To be sure, as the optimists argue, this is the first time that the governments of countries that are the biggest carbon emitters — China, the United States, the EU and India — have agreed to negotiate legally binding restrictions. That’s a big change from the terms of the Kyoto protocol, which essentially excluded developing countries, among them China, the world’s biggest carbon emitter.
But, as David writes in his book:
The world is full of promises that are not kept, and the study of international institutions is about understanding when those promises are credible and have an impact on behavior, and when they are smoke.
The so-called Durban platform is a promise to negotiate a new climate deal by 2015 to replace the Kyoto protocol and take effect in 2020. It’s a commitment to “a process to develop a protocol, another legal instrument or an outcome with legal force under the Convention applicable to all Parties.” (If this doesn’t strike you as faintly ridiculous, you’ve been spending too much time at the UN.) David, by the way, told me he read all the documents to emerge from Durban, explaining: “I was up at 4 o’clock this morning, and had nothing better to do, I guess.”
More interesting than parsing the texts is understanding why two decades of UN climate talks have produced so little progress. David argues that the diplomatic gridlock stems not merely from the unhappy reality that the climate problem is devilishly complicated and hard to solve–both true–but because the UN setting, the number of governments at the table and even the goal of the negotiations — currently, to set targets on emissions that would limit global warming to two degrees C — are all misguided.
“A process that involves every country on the planet focused on legally binding agreements in some ways brings out the worst in everybody,” David says. Poor countries like China and India, in particular, are understandably reluctant to pledge to limit their greenhouse gas emissions as they struggle mightily to bring hundreds of millions of their citizens out of poverty.
“Universal treaties are a very bad way to get started on serious emission controls,” David writes. Better, he argues, for smaller groups of countries to form “clubs” and negotiate flexible, evolving agreements that work more like trade deals. India and the U.S., for example, might work together on ways to burn coal more cleanly, or Russia might be encouraged by Europe to sell more natural gas to China as a substitute for coal.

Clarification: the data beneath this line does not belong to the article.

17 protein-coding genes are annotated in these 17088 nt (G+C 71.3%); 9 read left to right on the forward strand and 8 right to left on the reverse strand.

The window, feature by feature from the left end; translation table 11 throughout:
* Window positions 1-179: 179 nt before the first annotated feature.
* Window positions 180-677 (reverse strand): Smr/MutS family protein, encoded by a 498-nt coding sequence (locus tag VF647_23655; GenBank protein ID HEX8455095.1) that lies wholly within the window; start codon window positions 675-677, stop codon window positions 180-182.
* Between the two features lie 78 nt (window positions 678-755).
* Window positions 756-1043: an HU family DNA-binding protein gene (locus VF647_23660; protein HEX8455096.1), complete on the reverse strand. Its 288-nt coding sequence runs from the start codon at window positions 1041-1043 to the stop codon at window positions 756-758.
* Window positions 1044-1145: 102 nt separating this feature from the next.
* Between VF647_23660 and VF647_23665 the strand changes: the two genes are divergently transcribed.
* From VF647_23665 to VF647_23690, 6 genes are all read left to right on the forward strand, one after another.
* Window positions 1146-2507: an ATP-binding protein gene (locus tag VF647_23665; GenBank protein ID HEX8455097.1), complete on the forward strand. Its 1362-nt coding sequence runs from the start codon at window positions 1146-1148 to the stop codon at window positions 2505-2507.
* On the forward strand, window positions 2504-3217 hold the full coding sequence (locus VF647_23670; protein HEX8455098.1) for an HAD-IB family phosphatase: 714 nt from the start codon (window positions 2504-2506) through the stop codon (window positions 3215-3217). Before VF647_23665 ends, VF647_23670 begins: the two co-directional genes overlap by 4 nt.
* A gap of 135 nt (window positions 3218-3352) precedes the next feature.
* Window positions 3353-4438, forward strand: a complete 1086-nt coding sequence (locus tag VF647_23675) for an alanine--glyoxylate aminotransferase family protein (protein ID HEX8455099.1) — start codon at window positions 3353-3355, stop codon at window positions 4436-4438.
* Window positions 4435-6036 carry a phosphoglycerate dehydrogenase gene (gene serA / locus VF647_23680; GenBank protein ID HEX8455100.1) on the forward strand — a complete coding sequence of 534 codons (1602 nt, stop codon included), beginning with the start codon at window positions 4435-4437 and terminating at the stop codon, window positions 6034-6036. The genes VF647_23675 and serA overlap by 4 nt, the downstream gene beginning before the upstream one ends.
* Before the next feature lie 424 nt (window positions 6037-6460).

What’s more, David argues, negotiations that focus on setting targets for emissions are unlikely to succeed, if only because the levels of emissions reflect forces — economic growth, fuel costs, technology breakthroughs (or their absence) — over which governments have limited control.
Instead of agreeing to numerical emissions targets, governments could pledge to adopt “greener” policies. They could, for example, set efficiency standards for buildings or cars, or impose a carbon tax.“Especially when it comes to countries that are growing rapidly, it’s much easier for them to make promises about policies and measures than about emissions outputs,” David says.
Reading Global Warming Gridlock makes the difficulties ahead depressingly clear, for many reasons. Once emitted, CO2 persists in the atmosphere for decades. Replacing fossil fuels with clean energy will take decades and cost many billlions of dollars. Countries will have to absorb costs now (for cleaner energy) to generate benefits that are abstract, uncertain and in the future. This, of course, is precisely the opposite of what governments like to do, which is deliver benefits now and pay later.
These are some of the reasons why David says: “Even a serious effort to control emissions is unlikely to stop global warming. The climate’s going to change.” The question is, how fast and by how much?
I see two takeaways here for business. First, those companies that worry about climate change need to bring their voices more forcefully to the policy arena; they can’t assume that governments are on the right track. Second, companies ought to prepare for climate change–when they site new facilities, for example–because it’s unavoidable.
Perhaps in a future blog post, I’ll explore David’s provocative ideas about bracing for climate change, including the need for adaptation and the prospect of geoengineering. In the meantime, know this: Durban and the UN process aren’t getting us where we need to go. No way, no how.